Despite cold wet weather, on 29th January three dozen people made their way to the Anthony Burgess Institute in central Manchester to forge coalitions for change. There were policy-writers, public servants, charity workers, community group leaders and peer researchers, people who’d come representing something and people who’d come to use their own voice.
The event followed months of thoughtful preparation. Many of those in the room were people who’d already engaged with some aspect of Jam and Justice’s action research. There was a buzz of anticipation as people seated themselves, ready to see, hear and do some coalition-forging. And what did we hear, see and do?
You’ve got to break your eggs to make an omelette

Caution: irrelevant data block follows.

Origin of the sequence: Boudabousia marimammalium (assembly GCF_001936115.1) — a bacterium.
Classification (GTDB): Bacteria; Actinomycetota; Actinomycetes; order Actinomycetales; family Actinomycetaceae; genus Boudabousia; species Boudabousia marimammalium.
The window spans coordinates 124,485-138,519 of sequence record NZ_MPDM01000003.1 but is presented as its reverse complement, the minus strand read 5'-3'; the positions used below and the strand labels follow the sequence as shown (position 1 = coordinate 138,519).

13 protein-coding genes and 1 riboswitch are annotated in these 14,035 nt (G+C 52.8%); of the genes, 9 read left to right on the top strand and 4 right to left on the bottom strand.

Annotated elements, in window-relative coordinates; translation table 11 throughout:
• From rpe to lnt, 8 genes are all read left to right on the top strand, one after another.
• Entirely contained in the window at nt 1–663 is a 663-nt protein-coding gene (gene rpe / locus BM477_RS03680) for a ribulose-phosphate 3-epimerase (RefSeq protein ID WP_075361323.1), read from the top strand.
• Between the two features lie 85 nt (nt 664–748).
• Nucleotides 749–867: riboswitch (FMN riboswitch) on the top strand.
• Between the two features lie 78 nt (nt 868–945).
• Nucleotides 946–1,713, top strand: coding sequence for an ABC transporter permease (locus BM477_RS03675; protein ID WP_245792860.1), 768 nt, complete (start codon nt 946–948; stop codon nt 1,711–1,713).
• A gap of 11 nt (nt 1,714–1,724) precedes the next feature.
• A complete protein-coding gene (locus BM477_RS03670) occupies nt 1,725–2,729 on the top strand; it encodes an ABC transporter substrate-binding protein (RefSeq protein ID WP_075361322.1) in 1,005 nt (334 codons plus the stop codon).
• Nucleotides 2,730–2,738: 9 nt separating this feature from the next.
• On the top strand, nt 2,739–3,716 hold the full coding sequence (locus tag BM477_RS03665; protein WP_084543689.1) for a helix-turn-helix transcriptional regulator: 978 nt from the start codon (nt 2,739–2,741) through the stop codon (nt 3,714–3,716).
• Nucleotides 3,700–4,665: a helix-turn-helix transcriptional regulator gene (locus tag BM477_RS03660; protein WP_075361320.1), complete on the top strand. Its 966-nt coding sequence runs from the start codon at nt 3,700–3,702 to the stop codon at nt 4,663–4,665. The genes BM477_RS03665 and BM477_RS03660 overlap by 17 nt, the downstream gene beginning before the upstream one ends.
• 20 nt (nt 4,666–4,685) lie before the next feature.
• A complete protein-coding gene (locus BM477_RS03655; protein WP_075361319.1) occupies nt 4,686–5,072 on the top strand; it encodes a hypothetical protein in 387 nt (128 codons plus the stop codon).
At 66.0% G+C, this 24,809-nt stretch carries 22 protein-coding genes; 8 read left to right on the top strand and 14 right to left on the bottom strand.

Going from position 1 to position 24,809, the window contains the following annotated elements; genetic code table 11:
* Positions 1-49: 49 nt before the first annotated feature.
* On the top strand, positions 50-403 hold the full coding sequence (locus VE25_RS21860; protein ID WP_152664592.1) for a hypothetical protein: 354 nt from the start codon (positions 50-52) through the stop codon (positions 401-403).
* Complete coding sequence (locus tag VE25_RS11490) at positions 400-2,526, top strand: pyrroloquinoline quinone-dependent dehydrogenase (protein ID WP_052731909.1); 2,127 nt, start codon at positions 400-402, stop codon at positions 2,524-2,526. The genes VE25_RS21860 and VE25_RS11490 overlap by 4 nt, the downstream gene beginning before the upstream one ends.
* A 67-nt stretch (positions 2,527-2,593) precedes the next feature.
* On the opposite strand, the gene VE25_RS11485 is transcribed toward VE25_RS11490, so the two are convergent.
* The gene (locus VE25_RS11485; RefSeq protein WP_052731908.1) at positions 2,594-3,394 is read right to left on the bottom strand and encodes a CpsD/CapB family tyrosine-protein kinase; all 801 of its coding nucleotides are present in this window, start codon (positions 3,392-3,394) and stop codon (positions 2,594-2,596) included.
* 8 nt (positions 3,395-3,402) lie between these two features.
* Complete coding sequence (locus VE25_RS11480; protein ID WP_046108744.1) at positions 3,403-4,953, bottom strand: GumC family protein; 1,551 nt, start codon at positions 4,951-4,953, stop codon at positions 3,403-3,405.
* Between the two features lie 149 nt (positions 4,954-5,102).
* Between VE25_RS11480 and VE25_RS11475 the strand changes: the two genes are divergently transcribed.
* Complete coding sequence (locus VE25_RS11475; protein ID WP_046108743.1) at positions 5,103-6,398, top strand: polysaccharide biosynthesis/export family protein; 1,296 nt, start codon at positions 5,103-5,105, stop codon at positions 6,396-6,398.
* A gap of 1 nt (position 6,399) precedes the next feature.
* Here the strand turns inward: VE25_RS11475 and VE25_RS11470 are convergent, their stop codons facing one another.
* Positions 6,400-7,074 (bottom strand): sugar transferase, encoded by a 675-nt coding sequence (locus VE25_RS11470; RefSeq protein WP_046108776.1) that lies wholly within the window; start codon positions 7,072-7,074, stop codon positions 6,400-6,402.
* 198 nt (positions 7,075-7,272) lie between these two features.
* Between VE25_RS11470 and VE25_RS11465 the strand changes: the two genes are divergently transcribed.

The opening session was partly about exchanging experiences. Groups crystallised 40 minutes’ discussion into expressions ranging from “You’ve got to break your eggs to make an omelette, and be open to adding unexpected ingredients” to “what matters is the freedom to decide and the agency to implement”. Later, participants voted with their feet, positioning themselves by prompt cards to help discern possible points of common interest. Preparing for this exercise one person called for “professional development without the professional”, another for the preservation of “parameter-free spaces”. By the end of the event, there was a sense of creative dissent, and perhaps a healthy uncertainty. Sharing power is hard. We have to step carefully to check what we’re doing and how we’re going about it. We meet again in March, and aim by July to issue a shared call for action to change our city-region for the good of all.